Thu, 02/05/2009 - 11:28am
Thanks for writing this up,
Thanks for writing this up, Jenna. You have more wherewithal than I do!
You know what I thought about the conference because we talked about it a little while I was there. I felt very angry that there weren't more practitioners on the bill, like actual trained and working archivists. There was you, and then two guys who run big archives but don't do the day to day decision making of collections processing to really speak to the issues that the historians/theorists were bringing up. Me, I was disappointed. I mean, there are a couple of conversations going on here. There are archivists talking about the archives, and then there are theorists talking about 'the Archives.' Surely these two communities can talk amongst themselves and are under no mandate to talk to each other. But. If you bill an event as a dialogue like I think they did, I do think you have an obligation to a) invite the appropriate parties and b) provide some thoughtful bridges that will enable those folks to talk to each other. You know how I feel about bringing the material and the theoretical into conversation with each other. (If you don't know: I love it!!) It does require some effort, though, and I felt like that effort was advertised but not actually on offer, and as usual it resulted in making the practitioners look like we never think about anything. Which isn't true. That said, I loved the presentation from the woman from differences. Her discussion of the archive/archives etymology was so good and interesting and capable of capturing the dilemma of how to fix the unfixable that it made the day worth it for me.
Thanks for acquitting yourself and the rest of us admirably under what I thought were very suspicious conditions that reeked of the blinders that attach themselves to the elite. Grr. GRR.
Kate (not verified)
Thu, 02/05/2009 - 8:17pm
As Jenna noted in her
As Jenna noted in her report, she was the only "practitioner" to speak, despite the fact that the conference was apparently for scholars and archivists. I also didn't feel that there was any recognition that archivists and librarians are our (academics) collaborators in a larger project of feminist knowledge production. But the event, including some of the tensions, were productive.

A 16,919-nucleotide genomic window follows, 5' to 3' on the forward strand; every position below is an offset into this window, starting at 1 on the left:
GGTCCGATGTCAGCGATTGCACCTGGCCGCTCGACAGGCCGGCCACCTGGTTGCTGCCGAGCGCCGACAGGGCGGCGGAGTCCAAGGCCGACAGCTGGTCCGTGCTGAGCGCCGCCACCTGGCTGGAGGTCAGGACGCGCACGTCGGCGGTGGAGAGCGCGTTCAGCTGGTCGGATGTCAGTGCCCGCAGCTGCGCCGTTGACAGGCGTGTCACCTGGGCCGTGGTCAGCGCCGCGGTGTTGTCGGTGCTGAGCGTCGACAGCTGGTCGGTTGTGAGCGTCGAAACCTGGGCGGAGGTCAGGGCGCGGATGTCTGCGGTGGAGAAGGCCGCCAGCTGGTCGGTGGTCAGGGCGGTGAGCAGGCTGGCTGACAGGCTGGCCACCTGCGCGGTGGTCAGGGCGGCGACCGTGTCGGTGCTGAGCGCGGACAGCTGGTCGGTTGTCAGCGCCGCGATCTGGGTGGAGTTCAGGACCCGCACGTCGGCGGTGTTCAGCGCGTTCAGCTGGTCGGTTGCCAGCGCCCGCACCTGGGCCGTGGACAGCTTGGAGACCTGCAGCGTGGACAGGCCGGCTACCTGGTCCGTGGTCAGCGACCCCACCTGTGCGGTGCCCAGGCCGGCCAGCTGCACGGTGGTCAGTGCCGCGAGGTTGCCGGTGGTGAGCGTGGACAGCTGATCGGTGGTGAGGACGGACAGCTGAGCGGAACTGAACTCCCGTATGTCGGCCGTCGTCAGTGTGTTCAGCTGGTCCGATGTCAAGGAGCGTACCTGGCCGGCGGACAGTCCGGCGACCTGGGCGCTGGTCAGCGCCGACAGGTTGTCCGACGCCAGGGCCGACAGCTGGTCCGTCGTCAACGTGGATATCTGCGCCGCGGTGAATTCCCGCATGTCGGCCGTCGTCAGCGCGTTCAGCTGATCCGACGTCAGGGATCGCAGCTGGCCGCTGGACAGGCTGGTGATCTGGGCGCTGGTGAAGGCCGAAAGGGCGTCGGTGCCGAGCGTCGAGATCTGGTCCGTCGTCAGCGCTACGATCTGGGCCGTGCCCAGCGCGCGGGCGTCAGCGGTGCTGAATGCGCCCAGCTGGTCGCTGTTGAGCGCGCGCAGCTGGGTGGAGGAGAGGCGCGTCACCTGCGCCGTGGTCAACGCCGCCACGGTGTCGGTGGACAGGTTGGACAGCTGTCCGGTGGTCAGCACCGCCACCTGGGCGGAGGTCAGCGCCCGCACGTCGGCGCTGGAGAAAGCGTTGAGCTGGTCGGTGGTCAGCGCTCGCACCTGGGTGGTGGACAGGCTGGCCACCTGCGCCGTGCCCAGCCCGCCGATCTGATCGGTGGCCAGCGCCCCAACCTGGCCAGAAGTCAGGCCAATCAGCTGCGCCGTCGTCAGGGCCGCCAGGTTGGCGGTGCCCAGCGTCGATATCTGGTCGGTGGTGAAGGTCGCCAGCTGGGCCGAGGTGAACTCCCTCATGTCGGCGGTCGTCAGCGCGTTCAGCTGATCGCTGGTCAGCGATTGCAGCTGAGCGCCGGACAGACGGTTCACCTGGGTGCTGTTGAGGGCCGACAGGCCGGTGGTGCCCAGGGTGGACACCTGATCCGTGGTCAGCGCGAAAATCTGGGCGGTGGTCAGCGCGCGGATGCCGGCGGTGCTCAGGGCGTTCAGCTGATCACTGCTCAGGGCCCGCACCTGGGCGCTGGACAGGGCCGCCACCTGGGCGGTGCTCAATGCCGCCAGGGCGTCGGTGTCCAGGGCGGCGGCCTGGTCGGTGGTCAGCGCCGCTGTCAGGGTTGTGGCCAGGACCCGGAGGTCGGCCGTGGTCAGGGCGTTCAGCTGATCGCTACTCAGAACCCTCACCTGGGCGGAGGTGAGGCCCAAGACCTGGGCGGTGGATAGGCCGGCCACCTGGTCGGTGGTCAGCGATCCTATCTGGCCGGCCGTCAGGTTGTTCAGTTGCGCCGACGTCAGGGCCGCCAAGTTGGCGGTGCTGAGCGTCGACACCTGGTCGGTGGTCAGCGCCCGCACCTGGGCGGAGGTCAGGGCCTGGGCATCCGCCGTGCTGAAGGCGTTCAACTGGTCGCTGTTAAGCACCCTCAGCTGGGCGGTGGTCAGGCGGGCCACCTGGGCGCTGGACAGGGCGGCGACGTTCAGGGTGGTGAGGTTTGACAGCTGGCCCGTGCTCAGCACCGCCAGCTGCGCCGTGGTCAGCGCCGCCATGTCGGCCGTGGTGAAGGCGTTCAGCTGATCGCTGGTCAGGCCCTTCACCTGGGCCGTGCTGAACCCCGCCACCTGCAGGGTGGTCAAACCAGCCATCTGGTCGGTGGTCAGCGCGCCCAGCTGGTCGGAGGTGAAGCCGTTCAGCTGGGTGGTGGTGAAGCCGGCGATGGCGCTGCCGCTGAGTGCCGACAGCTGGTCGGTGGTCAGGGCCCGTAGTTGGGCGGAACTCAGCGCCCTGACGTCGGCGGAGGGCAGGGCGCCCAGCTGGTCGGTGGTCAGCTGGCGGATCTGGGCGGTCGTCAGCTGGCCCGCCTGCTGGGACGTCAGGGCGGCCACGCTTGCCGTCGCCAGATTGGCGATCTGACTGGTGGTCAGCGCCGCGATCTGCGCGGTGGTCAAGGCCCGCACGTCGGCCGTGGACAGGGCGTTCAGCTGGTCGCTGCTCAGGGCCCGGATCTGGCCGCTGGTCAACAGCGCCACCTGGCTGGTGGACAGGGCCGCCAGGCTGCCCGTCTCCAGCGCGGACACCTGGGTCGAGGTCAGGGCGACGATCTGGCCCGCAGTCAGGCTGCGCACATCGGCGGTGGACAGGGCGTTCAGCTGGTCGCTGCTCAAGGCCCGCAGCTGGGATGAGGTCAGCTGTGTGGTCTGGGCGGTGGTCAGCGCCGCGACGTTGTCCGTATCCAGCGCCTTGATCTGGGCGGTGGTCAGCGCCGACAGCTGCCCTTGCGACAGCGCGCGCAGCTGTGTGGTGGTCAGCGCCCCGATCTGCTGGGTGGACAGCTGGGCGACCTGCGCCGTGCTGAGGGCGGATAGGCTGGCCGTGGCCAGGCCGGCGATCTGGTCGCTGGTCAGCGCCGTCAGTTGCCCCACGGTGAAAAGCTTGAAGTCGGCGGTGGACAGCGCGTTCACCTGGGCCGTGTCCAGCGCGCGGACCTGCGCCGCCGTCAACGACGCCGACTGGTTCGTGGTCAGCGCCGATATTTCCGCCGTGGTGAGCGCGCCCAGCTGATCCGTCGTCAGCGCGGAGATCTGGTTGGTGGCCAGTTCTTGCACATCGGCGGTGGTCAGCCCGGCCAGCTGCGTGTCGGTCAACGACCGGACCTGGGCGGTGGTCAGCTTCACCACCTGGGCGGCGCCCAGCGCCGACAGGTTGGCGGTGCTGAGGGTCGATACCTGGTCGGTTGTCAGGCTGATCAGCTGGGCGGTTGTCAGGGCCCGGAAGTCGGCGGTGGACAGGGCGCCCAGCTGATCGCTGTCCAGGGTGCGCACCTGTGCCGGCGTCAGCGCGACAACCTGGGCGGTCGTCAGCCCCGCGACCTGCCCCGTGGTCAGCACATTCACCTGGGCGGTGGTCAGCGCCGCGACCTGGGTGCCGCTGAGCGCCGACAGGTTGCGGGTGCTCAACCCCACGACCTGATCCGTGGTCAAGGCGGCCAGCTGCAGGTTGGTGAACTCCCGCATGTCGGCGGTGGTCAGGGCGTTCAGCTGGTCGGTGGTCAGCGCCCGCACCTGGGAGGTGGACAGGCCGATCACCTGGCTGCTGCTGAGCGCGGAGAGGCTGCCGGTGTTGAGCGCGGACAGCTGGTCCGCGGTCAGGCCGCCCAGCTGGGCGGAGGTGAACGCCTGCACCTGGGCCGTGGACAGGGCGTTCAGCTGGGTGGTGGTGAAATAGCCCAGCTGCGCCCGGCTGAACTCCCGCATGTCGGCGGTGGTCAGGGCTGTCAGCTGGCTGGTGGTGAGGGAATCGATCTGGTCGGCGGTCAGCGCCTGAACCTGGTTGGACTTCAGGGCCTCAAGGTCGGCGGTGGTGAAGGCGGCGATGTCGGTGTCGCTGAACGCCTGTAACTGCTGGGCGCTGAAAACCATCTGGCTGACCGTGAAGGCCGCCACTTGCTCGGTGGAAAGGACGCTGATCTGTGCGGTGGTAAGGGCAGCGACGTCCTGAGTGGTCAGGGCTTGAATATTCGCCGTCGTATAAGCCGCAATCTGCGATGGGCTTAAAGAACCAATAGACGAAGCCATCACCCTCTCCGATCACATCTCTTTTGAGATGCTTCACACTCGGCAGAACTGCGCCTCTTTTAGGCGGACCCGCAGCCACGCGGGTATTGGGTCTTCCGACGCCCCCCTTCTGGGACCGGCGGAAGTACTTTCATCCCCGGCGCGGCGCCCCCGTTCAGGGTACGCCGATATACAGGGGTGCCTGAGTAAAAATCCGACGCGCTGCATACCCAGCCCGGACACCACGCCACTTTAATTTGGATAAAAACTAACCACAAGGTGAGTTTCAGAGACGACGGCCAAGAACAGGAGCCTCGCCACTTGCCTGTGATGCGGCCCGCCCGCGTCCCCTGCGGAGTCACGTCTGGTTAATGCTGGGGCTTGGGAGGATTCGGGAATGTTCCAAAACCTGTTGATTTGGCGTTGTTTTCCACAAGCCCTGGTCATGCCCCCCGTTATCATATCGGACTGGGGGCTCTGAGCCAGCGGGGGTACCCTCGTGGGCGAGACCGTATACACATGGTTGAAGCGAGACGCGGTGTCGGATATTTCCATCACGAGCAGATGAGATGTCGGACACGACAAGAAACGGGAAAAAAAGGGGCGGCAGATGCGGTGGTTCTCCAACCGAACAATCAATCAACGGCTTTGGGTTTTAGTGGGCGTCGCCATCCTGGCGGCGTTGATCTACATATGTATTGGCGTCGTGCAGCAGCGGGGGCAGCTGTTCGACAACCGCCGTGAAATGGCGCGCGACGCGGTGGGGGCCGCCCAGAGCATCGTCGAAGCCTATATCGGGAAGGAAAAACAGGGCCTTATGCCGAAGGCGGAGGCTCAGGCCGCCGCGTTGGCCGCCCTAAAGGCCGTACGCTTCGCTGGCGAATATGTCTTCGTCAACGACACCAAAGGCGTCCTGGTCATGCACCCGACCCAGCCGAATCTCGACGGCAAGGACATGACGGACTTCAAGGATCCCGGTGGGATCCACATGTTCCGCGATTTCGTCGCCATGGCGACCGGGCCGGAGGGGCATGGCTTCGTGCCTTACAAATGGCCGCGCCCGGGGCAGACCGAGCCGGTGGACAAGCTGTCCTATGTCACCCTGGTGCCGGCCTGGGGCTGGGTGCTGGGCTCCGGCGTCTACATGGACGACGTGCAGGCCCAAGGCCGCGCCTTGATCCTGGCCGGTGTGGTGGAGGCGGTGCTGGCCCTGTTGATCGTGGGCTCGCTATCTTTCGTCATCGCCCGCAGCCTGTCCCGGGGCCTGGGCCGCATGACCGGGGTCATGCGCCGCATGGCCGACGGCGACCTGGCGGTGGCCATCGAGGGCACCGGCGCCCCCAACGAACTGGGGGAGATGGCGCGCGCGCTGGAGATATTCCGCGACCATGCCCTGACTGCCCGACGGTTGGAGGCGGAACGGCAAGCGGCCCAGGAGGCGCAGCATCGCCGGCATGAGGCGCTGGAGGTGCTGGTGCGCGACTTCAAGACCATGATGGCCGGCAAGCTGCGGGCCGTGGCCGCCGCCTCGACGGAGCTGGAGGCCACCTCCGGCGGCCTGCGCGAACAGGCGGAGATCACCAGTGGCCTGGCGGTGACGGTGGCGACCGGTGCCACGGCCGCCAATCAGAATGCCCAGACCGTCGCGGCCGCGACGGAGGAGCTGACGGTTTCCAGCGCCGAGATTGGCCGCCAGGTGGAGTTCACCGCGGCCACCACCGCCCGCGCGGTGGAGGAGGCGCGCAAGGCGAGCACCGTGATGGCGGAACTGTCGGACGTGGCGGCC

At the conference, I was somewhat surprised to discover that for most of the presenters, “archiving women” appeared to have less to do with women archiving their own lives than with women being archived. “Archiving” was not being read as an adjective describing an active subject (women) but rather “women” was being read as an object of an action (archiving). The emphasis, in other words, appeared to be on understanding women as potential subjects rather than central agents of the archive. But these observations crystallized several things I've been thinking and writing about for the past five years or so. For many of the presenters, the archive appeared to be understood as a destination and even achievement. For a younger generation of feminists, the archive has never been a destination, an impenetrable barrier to be breached, but rather it has always been a site and practice integral to our mode of knowledge production and our activism. The archive for many feminists of my generation is precisely where academic and activist feminist work converge. The creation of archives is part and parcel of how we make and legitimize knowledges and make our voices audible in the public sphere. Rather than a destination for knowledges already produced or place to recover histories and ideas placed under erasure, the making of archives if frequently where our knowledge production begins. For many of us the archive is even a site of pleasure and entertainment. It's a strange entanglement of perverse fascination, entertainment, political efficacy and serious intellectual work, and this is very different from an older generation's understanding, experience and approach to the archive, but I'll stop here! More forthcoming in an essay in progress...